By Alicia Doyle

The Writer
Specializing in Good News
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Photo by Karen Loberg/Ventura County Star

Tajikistan delegation strive to keep peace with help from Simi Valley's focus on youth empowerment


October 15, 2014


SIMI VALLEY, Calif. - Tajikistan, one of the republics of the former Soviet Union, had to start over after a six-year civil war that led to the territory’s independence in 1991, according to Farrukh Ashrapov, 26, of Dushanbe, Tajikistan.

“Civil war ... destroyed all the infrastructure ... so now we have to start almost from the beginning,” Ashrapov told the Rotary Club of Simi Valley during its meeting Tuesday at the Simi Valley Cultural Arts Center.

“The civil war took away thousands of lives,” he said. “Many of us remember those days and we try to keep peace by all means in our country.”

Ashrapov, a communications specialist, was among five delegates, one facilitator and an interpreter from Tajikistan who explored Simi Valley’s city government and its focus on youth leadership through the Open World Program, sponsored by the Open World Leadership Center.

Their stay included visits to the Simi Valley Chamber of Commerce, Simi Valley Boys & Girls Club and Simi Valley Youth Employment Services.

“The program ... provides an effective U.S. exchange program for the countries of the former Soviet Union,” Gordon Lindeen, a member of the Greater Los Angeles Chapter of People to People who coordinated the visit, told the audience. “It also helps the U.S. Congress understand what’s going on in other countries.”

Farkhodjon Nozimovich Jabborov, 28, a lecturer at Tajik State University of Commerce, said Simi Valley’s youths are especially proactive.

“All young people wish to cooperate with one another; they actively participate in political life,” Jabborov said through translator Aleksandr V. Lukoff. “I’m very glad that we saw the young people’s network; I would like to create such a networking in my own town.”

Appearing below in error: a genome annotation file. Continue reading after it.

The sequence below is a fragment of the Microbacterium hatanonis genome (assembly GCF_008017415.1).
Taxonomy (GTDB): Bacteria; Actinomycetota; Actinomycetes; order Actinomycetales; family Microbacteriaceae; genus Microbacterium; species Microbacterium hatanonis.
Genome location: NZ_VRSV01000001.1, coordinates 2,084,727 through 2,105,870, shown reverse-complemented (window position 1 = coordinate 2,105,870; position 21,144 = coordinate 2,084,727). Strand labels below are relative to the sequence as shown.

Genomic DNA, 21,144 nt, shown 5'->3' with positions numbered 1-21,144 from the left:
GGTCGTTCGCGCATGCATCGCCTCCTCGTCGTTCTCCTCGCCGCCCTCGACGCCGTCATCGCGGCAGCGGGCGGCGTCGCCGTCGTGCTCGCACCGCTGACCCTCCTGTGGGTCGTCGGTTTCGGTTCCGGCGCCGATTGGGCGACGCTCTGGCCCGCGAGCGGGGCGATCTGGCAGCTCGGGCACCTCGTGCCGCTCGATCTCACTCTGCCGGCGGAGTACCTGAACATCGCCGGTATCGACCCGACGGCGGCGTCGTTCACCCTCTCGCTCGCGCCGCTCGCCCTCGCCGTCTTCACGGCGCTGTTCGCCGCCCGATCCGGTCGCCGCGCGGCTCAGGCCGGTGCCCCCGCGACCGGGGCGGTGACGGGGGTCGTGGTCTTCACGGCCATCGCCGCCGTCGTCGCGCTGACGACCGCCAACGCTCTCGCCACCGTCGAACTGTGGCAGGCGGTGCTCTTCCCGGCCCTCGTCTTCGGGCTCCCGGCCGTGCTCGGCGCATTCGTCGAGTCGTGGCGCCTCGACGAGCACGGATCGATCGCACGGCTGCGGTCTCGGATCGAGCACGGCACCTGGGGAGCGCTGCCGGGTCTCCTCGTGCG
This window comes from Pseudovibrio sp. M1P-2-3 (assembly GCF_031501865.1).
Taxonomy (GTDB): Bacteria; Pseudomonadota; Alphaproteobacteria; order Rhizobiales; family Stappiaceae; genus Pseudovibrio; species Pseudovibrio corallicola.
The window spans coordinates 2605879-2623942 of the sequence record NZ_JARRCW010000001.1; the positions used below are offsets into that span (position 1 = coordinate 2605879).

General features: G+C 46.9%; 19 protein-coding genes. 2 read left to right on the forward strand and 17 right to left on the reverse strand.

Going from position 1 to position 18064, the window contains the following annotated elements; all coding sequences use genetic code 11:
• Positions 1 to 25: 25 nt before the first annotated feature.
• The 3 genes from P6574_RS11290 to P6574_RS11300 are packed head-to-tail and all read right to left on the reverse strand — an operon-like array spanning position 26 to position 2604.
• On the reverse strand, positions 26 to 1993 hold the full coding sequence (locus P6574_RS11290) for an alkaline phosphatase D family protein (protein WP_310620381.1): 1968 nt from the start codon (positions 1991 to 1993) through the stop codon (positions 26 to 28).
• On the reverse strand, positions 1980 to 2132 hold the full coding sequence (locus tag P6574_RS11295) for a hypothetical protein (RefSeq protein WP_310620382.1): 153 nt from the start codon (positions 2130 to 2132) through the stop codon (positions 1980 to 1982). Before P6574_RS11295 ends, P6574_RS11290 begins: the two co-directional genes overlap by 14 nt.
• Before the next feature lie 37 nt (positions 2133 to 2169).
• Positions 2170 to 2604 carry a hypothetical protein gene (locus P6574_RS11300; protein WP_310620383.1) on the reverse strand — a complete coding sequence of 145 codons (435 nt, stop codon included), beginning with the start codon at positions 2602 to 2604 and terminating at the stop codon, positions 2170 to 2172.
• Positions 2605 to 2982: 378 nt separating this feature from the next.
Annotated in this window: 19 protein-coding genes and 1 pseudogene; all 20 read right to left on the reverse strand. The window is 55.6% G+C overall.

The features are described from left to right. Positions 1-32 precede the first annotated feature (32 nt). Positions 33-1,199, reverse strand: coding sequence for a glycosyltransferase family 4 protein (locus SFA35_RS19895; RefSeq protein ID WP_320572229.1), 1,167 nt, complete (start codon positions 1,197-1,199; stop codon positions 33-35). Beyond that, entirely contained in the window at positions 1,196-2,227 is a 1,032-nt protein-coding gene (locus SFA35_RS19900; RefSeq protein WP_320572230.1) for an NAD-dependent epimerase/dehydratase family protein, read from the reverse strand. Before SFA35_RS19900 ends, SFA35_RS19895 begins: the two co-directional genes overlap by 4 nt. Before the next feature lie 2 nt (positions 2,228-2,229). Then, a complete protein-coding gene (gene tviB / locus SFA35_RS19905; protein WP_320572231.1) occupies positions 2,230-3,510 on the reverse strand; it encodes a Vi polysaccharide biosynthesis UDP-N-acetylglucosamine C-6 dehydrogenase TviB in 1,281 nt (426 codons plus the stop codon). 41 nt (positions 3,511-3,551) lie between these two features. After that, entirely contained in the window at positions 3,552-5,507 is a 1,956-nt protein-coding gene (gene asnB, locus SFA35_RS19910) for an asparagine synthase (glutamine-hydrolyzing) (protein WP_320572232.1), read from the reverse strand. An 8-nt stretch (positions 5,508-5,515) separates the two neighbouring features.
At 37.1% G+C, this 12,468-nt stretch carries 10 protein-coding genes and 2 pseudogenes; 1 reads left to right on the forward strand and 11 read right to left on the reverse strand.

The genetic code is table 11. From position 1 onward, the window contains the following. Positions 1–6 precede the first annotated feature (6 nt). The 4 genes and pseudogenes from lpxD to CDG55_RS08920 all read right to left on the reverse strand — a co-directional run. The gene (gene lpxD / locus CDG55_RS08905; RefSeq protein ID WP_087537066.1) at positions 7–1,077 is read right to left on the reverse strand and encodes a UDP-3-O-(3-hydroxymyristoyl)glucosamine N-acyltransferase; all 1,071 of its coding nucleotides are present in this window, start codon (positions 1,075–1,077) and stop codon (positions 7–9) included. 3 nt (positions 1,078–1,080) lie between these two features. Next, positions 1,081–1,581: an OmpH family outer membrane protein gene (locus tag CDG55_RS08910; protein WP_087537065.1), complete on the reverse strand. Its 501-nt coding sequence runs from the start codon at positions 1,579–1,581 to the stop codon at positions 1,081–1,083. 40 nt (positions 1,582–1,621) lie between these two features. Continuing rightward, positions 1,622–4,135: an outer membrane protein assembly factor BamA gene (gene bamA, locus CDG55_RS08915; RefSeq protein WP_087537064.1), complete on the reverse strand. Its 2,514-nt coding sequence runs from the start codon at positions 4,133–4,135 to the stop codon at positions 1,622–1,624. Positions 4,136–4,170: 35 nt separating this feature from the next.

Jabborov added the Simi Valley community is “very kind and very down to earth.”

The delegation had lunch with the Rotarians before being introduced as a group on stage, where they delivered a presentation about the diverse sovereign country that reflects elements of Islamic, Greek and Buddhist cultures.

“Tajikistan has a long history more than 3,000 years old,” Davron Aleksandrovich Khikmatov, 23, told the audience while showing a map of Central Asia. “Our country is a beautiful place ... known for its many lakes and beautiful nature.”

Facilitator Mahmud Kurbonalievich Naimov translated for Aydarsho Mukairshoevich Makulshoev, 22: “We see ... a human as a world; if there is a problem in some way, the whole human will suffer. We think the world is the same. If there is some problem in a corner of the world the whole world suffers.”

Simi Valley Mayor Bob Huber, a Rotarian, expressed his gratitude for the group’s focus on youth empowerment.

“Our youth employment service board was approved by the City Council because in our city, we believe empowering our youth is very important,” said Huber, further noting a youth council is part of city government. “We are very committed to our young people because after all it’s our future and our future in our town is very bright because we have a lot of involvement.”

Ashrapov thanked Emomalii Rahmon, president of Tajikistan, for bringing harmony for a new beginning.

“We should all thank him for actually establishing peace,” Ashrapov said. “We’re trying to recover from all the devastation ... and choose the right path for our future.”




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